Two years after its introduction, Abenomics is yet to benefit all Japanese
Some sectors of the economy are doing well out of the Japanese PM's flagship policy
But rising prices mean that not all Japanese are fans of the policy
Abe is painting the impending general election as a referendum on Abenomics
Two years after Japan’s Prime Minister Shinzo Abe unveiled his plan to finally break the country’s economy free from more than 20 years of under-performance, the much-hoped-for renaissance has not filtered down to everyone.
Standing near a 100-meter long queue for lottery tickets in Tokyo’s wealthy Ginza district, 34-year-old nurse Mihoko Aoki is still waiting for proof that it is working.
“I hear that Abenomics is bringing merit to big companies, but for small companies like my husband’s one, there is no benefit,” she says.
“And for me as a nurse there are no benefits either.”
There are changes but, for her, not good ones. She notes that the price of food has gone “up and up” over the past year and that life for her is starting to get tight.
“I wish that Abenomics would bring my quality of life up, because at the moment it’s just the rich people who are getting the benefits.”
A 78-year-old man standing nearby, who would only give his name as Mr. Hirano, agreed. “They say that employment is getting better, but all I see is the price of things going up, and that is hurting me.”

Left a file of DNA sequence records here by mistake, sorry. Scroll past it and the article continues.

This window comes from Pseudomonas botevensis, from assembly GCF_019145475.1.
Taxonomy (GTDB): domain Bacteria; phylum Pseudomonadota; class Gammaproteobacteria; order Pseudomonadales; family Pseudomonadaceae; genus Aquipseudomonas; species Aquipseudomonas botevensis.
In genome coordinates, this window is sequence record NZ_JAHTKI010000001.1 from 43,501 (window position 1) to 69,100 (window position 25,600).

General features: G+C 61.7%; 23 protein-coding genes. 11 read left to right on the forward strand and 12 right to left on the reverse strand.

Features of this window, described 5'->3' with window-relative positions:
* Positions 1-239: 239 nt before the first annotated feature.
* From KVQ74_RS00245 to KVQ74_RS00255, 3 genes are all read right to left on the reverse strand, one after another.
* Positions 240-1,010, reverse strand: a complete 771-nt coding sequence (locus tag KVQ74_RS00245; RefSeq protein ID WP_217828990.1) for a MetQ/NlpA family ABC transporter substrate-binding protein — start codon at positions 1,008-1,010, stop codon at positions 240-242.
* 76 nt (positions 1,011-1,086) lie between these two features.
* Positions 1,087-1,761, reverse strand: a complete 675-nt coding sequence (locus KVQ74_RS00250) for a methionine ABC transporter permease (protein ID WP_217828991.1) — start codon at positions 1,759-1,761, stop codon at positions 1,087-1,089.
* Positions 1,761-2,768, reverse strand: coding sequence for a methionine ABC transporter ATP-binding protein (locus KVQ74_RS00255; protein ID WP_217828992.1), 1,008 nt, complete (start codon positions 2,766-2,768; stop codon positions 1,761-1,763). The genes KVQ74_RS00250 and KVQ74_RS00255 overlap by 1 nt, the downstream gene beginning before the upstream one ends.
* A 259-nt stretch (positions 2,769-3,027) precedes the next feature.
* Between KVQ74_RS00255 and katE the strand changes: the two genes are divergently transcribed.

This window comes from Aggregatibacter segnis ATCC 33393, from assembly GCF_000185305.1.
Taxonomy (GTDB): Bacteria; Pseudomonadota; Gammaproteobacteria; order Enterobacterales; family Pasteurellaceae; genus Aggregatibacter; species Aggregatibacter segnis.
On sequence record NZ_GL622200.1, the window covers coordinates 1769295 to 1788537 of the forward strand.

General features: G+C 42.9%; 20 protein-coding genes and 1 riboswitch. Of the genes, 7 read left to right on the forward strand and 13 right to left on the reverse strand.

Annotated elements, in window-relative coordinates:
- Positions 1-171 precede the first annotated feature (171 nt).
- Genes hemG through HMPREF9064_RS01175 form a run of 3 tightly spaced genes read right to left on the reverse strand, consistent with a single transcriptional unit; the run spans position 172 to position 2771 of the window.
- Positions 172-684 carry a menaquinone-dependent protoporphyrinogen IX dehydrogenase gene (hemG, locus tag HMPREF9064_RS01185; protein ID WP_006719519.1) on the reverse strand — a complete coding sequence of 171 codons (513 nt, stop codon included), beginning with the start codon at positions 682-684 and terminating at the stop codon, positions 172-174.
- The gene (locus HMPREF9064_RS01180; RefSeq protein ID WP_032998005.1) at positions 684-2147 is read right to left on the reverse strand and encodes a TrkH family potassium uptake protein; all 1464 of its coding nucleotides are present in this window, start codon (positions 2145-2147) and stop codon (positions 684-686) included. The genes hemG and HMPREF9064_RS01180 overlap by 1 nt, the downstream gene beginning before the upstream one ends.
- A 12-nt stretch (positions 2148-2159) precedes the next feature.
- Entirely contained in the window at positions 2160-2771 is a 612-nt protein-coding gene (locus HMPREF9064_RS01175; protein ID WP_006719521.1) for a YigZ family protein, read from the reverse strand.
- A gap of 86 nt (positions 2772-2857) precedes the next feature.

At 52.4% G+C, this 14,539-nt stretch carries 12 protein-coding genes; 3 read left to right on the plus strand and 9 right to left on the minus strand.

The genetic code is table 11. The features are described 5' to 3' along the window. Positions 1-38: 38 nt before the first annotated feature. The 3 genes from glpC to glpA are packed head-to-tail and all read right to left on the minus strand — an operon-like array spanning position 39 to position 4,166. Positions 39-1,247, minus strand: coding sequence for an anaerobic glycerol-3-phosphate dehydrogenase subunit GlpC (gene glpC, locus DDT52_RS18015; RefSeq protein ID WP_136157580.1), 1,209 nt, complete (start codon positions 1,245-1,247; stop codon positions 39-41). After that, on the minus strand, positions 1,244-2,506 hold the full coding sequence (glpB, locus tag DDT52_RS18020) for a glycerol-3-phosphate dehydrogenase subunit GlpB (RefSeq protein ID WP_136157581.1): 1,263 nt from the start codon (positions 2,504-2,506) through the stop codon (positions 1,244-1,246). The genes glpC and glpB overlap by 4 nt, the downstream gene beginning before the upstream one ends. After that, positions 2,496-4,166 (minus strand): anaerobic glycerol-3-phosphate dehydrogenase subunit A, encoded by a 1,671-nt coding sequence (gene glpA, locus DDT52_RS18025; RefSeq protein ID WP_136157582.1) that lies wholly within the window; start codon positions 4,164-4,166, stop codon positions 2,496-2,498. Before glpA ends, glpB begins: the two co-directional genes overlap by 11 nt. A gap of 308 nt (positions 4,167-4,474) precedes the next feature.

But rising prices is actually one of the key targets of Abenomics. After more than a decade of deflation, where prices fell and consumers held back from spending in the hope they would fall further, a combination of pumping money through the system and cutting the value of the yen which makes imports more expensive, is having the desired affect.
Japanese are getting out and spending more and prices are rising. Or at least they were – until a new consumption tax was introduced in April which not only stopped spending in its tracks, but sent the economy into recession.
To be fair, the tax was a hangover from a previous government, but Abe’s Liberal Democratic Party did support it.
But there are still plenty of winners from Abenomics.
Shuhei Yeda is a 37-year-old construction company employee. He says that his salary is up 3% this year and he is now getting fat bonuses as a result of the government-backed boom in construction.
“I am getting a big boost from Abenomics. We don’t have enough people for all the work,” he says.
Certainly, the unemployment rate in Japan is the envy of the developed world at under 3%. Companies are on a hiring spree as the yen weakens and exports become more competitive. At home, the service industry is also booming.
According to JP Morgan’s managing director and head of research, Jesper Koll, 130,000 jobs a month have been created since Abenomics kicked off.
“The key issue is whether the economy is creating jobs, and the answer is absolutely yes. On top of that you have corporates making more money, they have basically doubled, so you have employment up and profit up and consumer sentiment on the rise.”
But there are still plenty of Japanese who are not a part of this picture. And they are they people that Abe needs to convince if he is to stay in power.